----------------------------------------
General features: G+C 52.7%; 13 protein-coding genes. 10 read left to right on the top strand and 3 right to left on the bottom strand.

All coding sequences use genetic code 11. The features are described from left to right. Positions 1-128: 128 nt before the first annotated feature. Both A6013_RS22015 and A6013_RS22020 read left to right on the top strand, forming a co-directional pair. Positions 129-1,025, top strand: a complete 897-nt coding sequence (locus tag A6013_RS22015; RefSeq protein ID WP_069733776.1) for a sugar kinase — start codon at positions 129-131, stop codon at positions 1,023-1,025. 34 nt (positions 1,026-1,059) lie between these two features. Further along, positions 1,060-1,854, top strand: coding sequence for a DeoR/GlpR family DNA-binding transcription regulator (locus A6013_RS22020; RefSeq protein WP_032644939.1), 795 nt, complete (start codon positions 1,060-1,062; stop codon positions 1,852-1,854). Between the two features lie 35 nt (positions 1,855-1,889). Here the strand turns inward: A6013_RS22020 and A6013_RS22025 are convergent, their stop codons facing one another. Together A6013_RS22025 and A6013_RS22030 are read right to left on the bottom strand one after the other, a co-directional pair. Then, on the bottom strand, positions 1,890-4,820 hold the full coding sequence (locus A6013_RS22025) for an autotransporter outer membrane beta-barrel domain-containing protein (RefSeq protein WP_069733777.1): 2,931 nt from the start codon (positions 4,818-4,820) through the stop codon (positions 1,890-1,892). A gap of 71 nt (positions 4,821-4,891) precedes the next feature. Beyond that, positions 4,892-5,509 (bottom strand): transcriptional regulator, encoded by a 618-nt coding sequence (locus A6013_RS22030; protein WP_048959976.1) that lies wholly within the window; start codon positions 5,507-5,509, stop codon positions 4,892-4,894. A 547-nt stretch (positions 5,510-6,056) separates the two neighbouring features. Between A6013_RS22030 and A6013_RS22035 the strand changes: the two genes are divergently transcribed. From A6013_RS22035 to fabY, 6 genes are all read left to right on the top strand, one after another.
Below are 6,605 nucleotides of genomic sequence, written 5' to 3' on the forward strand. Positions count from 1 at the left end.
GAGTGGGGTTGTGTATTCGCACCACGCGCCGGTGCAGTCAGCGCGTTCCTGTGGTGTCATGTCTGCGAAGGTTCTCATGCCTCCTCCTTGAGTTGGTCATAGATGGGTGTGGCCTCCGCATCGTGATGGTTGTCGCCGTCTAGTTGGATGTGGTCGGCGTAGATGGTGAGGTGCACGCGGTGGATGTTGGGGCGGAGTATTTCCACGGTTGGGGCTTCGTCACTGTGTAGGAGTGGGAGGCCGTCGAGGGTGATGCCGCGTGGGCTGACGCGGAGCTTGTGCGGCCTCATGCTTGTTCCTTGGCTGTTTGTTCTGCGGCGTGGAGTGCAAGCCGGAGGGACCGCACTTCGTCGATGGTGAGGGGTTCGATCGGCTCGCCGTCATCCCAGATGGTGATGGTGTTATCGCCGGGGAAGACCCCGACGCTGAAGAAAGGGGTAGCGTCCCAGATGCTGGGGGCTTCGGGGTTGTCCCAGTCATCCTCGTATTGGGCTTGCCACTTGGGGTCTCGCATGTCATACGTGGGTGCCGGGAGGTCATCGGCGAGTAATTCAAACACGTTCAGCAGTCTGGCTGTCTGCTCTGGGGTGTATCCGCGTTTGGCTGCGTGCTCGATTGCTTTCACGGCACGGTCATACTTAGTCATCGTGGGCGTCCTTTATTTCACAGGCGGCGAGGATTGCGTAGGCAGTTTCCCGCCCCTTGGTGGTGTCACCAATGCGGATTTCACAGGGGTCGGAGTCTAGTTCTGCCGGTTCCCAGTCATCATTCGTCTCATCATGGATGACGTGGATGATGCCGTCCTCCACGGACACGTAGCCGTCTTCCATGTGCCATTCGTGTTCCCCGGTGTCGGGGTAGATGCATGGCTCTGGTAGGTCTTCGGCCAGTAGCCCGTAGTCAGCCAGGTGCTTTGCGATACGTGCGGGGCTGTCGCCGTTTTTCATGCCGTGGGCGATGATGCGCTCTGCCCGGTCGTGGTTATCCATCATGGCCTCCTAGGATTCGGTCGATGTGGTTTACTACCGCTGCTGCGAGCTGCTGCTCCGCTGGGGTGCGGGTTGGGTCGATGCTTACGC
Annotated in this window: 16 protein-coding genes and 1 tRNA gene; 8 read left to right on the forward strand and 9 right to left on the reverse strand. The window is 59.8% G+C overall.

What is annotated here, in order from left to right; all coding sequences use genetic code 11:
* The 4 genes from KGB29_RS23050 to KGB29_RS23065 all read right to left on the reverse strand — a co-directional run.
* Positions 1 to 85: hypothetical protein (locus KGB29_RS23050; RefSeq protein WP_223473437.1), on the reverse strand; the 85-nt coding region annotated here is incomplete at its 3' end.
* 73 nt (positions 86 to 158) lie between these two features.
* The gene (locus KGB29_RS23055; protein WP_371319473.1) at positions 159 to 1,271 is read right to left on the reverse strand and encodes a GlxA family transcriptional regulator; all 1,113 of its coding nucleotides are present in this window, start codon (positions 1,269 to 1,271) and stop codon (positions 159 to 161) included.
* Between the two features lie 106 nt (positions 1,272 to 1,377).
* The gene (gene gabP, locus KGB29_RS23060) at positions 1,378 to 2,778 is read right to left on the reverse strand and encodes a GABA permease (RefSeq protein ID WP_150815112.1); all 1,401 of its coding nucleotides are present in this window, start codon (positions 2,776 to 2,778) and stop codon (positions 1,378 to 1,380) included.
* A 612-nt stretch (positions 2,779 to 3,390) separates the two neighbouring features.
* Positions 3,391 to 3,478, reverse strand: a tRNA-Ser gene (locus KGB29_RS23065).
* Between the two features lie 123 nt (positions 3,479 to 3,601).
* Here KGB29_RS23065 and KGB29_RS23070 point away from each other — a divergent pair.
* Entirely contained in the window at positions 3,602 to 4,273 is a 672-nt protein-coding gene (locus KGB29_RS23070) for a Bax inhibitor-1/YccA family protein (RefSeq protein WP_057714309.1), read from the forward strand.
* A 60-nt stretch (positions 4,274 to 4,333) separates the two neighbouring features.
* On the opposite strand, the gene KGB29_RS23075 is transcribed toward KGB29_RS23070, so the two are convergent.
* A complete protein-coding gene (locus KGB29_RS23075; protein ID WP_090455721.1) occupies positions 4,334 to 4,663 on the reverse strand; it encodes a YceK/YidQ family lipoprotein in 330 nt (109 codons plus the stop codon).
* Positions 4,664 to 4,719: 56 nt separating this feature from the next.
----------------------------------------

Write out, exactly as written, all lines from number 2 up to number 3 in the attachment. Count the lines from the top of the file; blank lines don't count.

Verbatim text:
All coding sequences use genetic code 11. The features are described from left to right. Positions 1-128: 128 nt before the first annotated feature. Both A6013_RS22015 and A6013_RS22020 read left to right on the top strand, forming a co-directional pair. Positions 129-1,025, top strand: a complete 897-nt coding sequence (locus tag A6013_RS22015; RefSeq protein ID WP_069733776.1) for a sugar kinase — start codon at positions 129-131, stop codon at positions 1,023-1,025. 34 nt (positions 1,026-1,059) lie between these two features. Further along, positions 1,060-1,854, top strand: coding sequence for a DeoR/GlpR family DNA-binding transcription regulator (locus A6013_RS22020; RefSeq protein WP_032644939.1), 795 nt, complete (start codon positions 1,060-1,062; stop codon positions 1,852-1,854). Between the two features lie 35 nt (positions 1,855-1,889). Here the strand turns inward: A6013_RS22020 and A6013_RS22025 are convergent, their stop codons facing one another. Together A6013_RS22025 and A6013_RS22030 are read right to left on the bottom strand one after the other, a co-directional pair. Then, on the bottom strand, positions 1,890-4,820 hold the full coding sequence (locus A6013_RS22025) for an autotransporter outer membrane beta-barrel domain-containing protein (RefSeq protein WP_069733777.1): 2,931 nt from the start codon (positions 4,818-4,820) through the stop codon (positions 1,890-1,892). A gap of 71 nt (positions 4,821-4,891) precedes the next feature. Beyond that, positions 4,892-5,509 (bottom strand): transcriptional regulator, encoded by a 618-nt coding sequence (locus A6013_RS22030; protein WP_048959976.1) that lies wholly within the window; start codon positions 5,507-5,509, stop codon positions 4,892-4,894. A 547-nt stretch (positions 5,510-6,056) separates the two neighbouring features. Between A6013_RS22030 and A6013_RS22035 the strand changes: the two genes are divergently transcribed. From A6013_RS22035 to fabY, 6 genes are all read left to right on the top strand, one after another.
Below are 6,605 nucleotides of genomic sequence, written 5' to 3' on the forward strand. Positions count from 1 at the left end.